Jules Gabriel Verne (1828-1905) has been ranked alongside Hugo Gernsback and H.G. Wells for the title of "Father of Science Fiction." The French novelist wrote about scientific and technological advancements - particularly in air, space and water travel - before they existed. His popular stories of travelers in unknown realms, known as his ...
Jules Gabriel Verne (1828-1905) has been ranked alongside Hugo Gernsback and H.G. Wells for the title of "Father of Science Fiction." The French novelist wrote about scientific and technological advancements - particularly in air, space and water travel - before they existed. His popular stories of travelers in unknown realms, known as his "voyages extraordinares," have made him the second-most translated author in the world. "The Underground City," one of Verne's lesser known works, begins with coal miner James Starr's journey to an old mine in Aberfoyle, near Stirling, Scotland, and the story spans over ten years. The family of mine overman, Simon Ford, has been living deep inside the mine, where they have discovered a large vein of coal. As a result, a community grows up around an underground lake called Loch Malcolm, 1500 feet below the ground, and soon mysterious and unexplainable events begin to plague the Fords and the townspeople.
Good in None Issued jacket. 12mo-over 6¾"-7¾" tall. Red cloth w/black deco cover & spine, gilt band on spine, tan endpapers, 246 pgs w/b&w illus. Strong binding w/tape on endpaper. Not Dated. circ 1890, previous owner pencil name fep. Covers have fade marks to cloth, mostly on back cover. Translated by W.H. G Kingston.
Early American Edition. Original green cloth with red and black lettering and decoration at spine and front cover, spine lettering in gilt, front panel with pastedown color illustration of a ship. An uncommon and early hardcover printing of this Verne adventure title. Despite cheap production, this copy is in Very Good plus attractive condition, with white pages and cover stamping crisp, spine ends and cover corners with tiny nicks to cloth.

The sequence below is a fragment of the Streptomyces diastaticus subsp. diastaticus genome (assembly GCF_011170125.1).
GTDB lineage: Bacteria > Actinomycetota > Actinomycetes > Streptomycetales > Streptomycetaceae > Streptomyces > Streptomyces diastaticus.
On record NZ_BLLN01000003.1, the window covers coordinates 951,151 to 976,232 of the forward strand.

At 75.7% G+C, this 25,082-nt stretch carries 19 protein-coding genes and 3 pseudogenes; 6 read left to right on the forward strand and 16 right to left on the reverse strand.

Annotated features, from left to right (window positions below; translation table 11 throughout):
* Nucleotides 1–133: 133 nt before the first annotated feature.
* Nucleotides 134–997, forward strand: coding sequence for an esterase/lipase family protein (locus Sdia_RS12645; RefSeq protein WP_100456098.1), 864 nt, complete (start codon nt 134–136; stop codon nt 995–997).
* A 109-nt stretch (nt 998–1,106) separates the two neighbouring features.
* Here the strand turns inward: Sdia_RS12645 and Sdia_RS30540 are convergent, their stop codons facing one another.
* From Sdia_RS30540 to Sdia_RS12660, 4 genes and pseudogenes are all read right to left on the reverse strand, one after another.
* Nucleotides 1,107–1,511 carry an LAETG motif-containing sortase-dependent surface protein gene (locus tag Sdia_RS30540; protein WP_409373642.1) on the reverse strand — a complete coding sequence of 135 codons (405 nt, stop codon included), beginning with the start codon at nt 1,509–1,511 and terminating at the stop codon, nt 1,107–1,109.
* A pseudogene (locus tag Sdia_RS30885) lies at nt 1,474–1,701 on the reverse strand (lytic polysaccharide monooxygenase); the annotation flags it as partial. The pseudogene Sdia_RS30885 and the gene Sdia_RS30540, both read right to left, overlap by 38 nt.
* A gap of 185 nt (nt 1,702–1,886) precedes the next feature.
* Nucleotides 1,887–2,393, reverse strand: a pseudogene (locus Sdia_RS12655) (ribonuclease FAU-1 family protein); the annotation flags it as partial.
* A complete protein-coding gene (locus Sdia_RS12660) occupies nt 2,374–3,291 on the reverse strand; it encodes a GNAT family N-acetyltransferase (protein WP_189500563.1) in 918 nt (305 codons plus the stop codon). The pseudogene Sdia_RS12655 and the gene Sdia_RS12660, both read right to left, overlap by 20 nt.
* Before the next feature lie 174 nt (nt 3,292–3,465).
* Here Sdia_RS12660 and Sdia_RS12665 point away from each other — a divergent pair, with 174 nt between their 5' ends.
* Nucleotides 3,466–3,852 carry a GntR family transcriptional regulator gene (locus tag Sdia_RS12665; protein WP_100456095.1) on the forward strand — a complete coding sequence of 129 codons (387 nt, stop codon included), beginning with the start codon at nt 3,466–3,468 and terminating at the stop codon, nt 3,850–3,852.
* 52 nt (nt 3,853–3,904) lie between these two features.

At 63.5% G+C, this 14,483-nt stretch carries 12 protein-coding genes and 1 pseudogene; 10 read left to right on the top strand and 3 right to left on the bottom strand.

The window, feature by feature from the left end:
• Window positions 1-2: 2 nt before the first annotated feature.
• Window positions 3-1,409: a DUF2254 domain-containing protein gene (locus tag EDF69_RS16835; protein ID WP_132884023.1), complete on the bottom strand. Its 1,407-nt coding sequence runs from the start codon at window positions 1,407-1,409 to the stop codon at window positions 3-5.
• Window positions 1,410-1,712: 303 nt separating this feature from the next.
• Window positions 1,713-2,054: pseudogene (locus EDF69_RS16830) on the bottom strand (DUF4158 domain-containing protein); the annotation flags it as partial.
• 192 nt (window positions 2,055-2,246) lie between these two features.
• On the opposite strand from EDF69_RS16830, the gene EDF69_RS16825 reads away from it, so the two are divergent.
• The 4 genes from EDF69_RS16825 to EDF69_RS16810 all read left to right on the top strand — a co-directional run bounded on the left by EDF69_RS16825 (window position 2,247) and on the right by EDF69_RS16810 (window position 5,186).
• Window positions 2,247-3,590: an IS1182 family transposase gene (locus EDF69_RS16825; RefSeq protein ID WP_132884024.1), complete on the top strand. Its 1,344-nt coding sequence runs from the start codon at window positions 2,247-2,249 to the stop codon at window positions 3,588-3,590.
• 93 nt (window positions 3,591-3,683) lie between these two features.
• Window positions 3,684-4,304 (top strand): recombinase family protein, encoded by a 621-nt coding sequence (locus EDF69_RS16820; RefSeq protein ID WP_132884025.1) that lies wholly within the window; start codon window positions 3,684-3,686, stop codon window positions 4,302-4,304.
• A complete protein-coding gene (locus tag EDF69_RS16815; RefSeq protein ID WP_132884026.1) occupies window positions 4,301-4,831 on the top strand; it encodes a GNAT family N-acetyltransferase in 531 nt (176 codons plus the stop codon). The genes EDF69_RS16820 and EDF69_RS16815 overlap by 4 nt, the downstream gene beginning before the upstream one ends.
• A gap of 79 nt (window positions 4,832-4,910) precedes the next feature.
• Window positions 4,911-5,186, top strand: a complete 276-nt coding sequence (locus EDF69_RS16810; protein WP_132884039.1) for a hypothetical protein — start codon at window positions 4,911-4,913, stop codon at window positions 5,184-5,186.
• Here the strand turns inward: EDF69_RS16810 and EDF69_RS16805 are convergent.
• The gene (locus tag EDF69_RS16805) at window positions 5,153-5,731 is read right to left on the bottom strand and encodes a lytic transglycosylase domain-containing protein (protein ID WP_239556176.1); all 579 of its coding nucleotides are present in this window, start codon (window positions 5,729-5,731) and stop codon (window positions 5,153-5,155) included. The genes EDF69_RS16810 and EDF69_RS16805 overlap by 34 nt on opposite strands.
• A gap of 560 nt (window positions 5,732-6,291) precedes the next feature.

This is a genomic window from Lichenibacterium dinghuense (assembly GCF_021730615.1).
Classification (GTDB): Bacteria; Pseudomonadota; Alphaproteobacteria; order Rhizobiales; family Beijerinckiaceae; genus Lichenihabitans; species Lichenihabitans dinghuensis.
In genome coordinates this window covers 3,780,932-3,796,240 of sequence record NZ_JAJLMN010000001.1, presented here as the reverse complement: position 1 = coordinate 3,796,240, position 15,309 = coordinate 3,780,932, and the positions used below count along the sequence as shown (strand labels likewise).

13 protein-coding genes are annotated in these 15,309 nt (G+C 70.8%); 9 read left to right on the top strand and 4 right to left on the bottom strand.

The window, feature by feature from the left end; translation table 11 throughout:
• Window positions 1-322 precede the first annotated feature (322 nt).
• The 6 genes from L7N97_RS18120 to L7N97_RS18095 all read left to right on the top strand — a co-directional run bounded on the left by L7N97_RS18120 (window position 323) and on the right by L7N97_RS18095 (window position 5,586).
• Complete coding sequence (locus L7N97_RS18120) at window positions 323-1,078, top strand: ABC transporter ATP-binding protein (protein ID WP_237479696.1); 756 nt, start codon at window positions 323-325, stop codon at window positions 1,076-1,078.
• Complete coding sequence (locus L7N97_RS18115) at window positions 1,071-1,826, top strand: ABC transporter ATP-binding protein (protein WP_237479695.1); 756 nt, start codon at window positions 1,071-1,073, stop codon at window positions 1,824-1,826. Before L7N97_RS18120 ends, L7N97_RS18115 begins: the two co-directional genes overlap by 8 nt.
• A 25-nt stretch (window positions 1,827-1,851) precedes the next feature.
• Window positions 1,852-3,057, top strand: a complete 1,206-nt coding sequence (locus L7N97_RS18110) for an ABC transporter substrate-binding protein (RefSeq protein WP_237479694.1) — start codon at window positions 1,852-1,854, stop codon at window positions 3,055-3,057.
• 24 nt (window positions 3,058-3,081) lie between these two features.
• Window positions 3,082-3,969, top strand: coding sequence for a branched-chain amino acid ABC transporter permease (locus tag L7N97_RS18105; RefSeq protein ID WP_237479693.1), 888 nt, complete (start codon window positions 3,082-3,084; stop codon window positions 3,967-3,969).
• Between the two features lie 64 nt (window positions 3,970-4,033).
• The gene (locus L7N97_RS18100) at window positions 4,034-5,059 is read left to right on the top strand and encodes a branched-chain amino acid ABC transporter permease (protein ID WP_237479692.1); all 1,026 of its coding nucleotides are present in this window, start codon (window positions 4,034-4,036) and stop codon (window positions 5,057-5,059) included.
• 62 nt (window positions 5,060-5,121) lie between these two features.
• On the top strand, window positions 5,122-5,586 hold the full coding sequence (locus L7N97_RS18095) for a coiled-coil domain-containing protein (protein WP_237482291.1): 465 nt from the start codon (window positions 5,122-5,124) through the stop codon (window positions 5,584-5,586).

with 42 b&w illus. Well-worn. Tatty spine ends & worn edges. Gilt rubbed. Shaken. 7 1/2 x 5", 246 p., Hinges cracked. Loose signatures. Translated by W.H.G. Kingston Not the the prettiest copy but one of Verne's more unusual, titles and here the first illustrated American edition. Scarce.
Very Good. VG: Very Good condition in octavo boards with black and gold stamping on brown cloth. Bottom corners rubbed. There is a previous owner's name on the black first free end paper.; 8vo-over 7¾"-9¾" tall.
Octavo, pp. [1-2] [i-v] vi [vii] viii-ix [x] xi [xii]  2-246 [247-248: blank] [note: first and last leaves are blanks], 42 full-page illustrations and title page vignette by J. Ferat, original pictorial brown cloth, front and spine panels stamped in black and gold, rear panel ruled in blind, gray coated endpapers. First U.S. hardcover edition. A translation of LES INDES-NOIRES (1877). The first edition in English was a pirated edition, titled THE BLACK INDIES, published by George Munro in paper wrappers near the end of May 1877 as part of his "Seaside Library" series. The British edition, titled THE CHILD OF THE CAVERN; OR, STRANGE DOINGS UNDERGROUND, was published in a fully illustrated hardcover edition in October 1877. This first American hardcover edition was published by Porter & Coates in October 1883. The Sampson Low and Porter & Coates editions both use the translation by W. H. G. Kingston. A miner and his family who have spent ten years 1500 feet under the surface of Stirlingshire, Scotland discover a vast underground cavern. An underground city is built on the shore of a lake in the coal-rich cavern to house mine workers. Suvin, Victorian Science Fiction in the UK, p. 20. Day, The Supplemental Checklist of Fantastic Literature, p. 89. Not in Bleiler (1948; 1978) or Reginald (1979; 1992). Myers 10. Taves and Michaluk V017. Early owner's signature on recto of first blank. Cloth very lightly worn at spine ends and corner tips, rubbed along bottom edges, two tiny spots to front cover near bottom edge, a near fine copy with bright cover stamping and tight inner hinges. A superior copy of this book. (#111984)
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